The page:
Is This the Right Time to Quit Your Job?
When you find yourself in a tight labor market where there are more jobs available than candidates to fill them, you might be tempted to jump ship and find a “grass is greener” job. The hospitality industry has a fairly high turnover rate, so there may be plenty of opportunities out there. How do you know when it’s the right time to quit?
We all have a bad day here and there. You and your co-workers meet after work and the complaining begins: you hate your boss, your hours are terrible, the guests are rude, etc. How can you be sure you’re quitting for the right reasons and aren’t going from the “frying pan, into the fire” on your next job? There are some definite warning signs that you should leave, but there are also some reasons to stick it out.
Take a look:
Maybe you should stay:
- You’re unhappy in your current job. Yes, you may hate your job right now, but is there a way to make it better without leaving? Can you make a lateral move to another department or team? If you like the company and there are options to move around, you may want to explore those before you make the leap.
- You’re mad. You’ve had a pretty rough week (or month) and nothing is going well. Is this something that will eventually blow over or is there something you can do to resolve the problem? Take some time to figure out why you’re feeling angry and be sure you really want to quit before you take the next step.
- You don’t want to be seen as a “job hopper.” This isn’t as big a stigma as it was in the past, but if you appear to be a person who is never satisfied and cannot stick with a job, it may affect future opportunities. Be sure you have a good reason to leave and be prepared to answer questions about it in your next interview.
- You’re burned out. If you’ve been working crazy hours and lots of them, maybe you need a break. Take a few days off and recharge before you decide to quit. Then you’ll be able to make a clear decision about what to do next.
- You don’t have a new job yet. If you don’t have something lined up after this job, it can be a scary time. You don’t know how long it’ll take to find another position and how far you can stretch your savings. Sometimes it’s best to hang on until you have another job waiting.
- Take the time to do a “pros” and “cons” list. Include all the duties, benefits, shift schedules, growth opportunities, etc. Then compare what options are out there in the industry and what they offer. See if you are really going to find something better if you quit.
It’s Time to Leave When:
- The job is making you physically ill. Whether you have a new job waiting in the wings or not, it’s never worth risking your health. If you’re self-medicating every night, can’t sleep and not eating well because your stomach is in knots, it’s time to go. Especially, if you’ve taken some steps to make changes and nothing is working.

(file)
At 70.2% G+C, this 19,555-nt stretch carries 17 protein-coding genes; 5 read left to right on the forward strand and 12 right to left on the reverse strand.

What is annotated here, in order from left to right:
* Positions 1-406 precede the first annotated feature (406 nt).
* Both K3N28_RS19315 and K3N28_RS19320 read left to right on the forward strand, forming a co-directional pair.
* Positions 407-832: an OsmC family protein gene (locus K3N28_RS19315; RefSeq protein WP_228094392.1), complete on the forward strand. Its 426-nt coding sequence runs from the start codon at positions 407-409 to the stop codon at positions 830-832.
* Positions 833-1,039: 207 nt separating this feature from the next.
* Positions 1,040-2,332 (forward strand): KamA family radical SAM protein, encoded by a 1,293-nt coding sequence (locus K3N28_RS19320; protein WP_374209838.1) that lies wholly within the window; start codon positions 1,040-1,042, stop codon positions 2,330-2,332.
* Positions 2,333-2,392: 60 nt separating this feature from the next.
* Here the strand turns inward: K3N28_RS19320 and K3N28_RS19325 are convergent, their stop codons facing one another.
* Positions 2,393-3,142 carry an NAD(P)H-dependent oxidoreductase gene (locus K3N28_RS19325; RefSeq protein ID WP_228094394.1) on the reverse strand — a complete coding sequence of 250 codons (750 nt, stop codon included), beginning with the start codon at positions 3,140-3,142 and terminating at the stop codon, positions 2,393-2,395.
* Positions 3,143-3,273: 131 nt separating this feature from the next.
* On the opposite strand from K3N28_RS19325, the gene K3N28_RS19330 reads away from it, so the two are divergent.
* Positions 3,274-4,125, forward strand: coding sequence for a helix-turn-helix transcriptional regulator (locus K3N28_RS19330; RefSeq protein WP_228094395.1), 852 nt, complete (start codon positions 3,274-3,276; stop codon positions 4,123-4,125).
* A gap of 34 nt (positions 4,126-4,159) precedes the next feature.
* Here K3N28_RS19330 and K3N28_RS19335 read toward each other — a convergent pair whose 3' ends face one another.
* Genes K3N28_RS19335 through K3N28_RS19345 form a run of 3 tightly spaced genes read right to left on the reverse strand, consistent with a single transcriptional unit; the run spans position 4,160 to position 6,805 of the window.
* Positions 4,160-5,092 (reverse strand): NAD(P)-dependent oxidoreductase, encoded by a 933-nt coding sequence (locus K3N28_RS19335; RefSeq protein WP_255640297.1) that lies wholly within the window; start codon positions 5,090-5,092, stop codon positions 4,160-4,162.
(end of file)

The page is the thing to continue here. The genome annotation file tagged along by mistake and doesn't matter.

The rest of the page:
- You are not challenged and see no upward opportunities. Maybe you took this job because you thought it was a good stepping stone to more responsibility; or maybe you have completed additional education since you started and there seems to be no path to get ahead. Whatever the reason, if you’re over-qualified and not making use of your skills and experience, it may be time to move on.
- The company culture doesn’t seem to include nurturing, grooming or educating employees for advancement. Don’t continue to waste time and energy on a job that leads nowhere. You need to invest in your career for the long term.
- The work environment is toxic. If everyone is constantly complaining, no one is motivated and you’re all barely doing the minimum, you are not doing yourself any favors by staying. It will kill your enthusiasm and your work will suffer.
- You positively dread going to work. If you have to drag yourself out of bed, are constantly watching the clock and live for every day off, it’s time to move on. You’re not engaging with anyone and you feel like you can’t wait to escape. It’s not healthy.
- You’re not learning anything. You go to work and do the same things the same way, each day, day after day. This job is no longer helping you grow and there are no options for more challenging work. The company is clearly not investing in you and it’s time to move on.
- You don’t fit the culture. If you constantly feel like you don’t fit in, you have nothing in common with your co-workers and management doesn’t seem to be aligned with your career goals, you need to find a better environment. Troublesome work environments will hurt your job performance and lower your morale.
- The company is laying people off in droves. This is a signal that the company is in trouble and there’s no reason to go down with the ship. Start looking for another position ASAP. The flip side of this is that everyone is quitting…a sure sign that there’s some systemic problem that is wide-spread across the whole company.
- You are surrounded by people acting unethically. If there is any hint of bullying, harassment or illegal behavior going on, it’s time to get out. You should never feel uncomfortable on the job. Document what you see/know and find a different place to work.
When you do decide to leave, do it professionally. Maintain your reputation by doing a good job and showing up on time until your last day. You may want to ask for a reference letter before you go so you’ll have it on hand for the next interview. Write a resignation letter, give adequate notice and don’t be negative in your exit interview.
Be sure you understand what your benefits are, how to roll over your 401k or other pension plan as well as what sick time or vacation pay you may have coming to you. Thank your team and your boss for the opportunity and leave on good terms.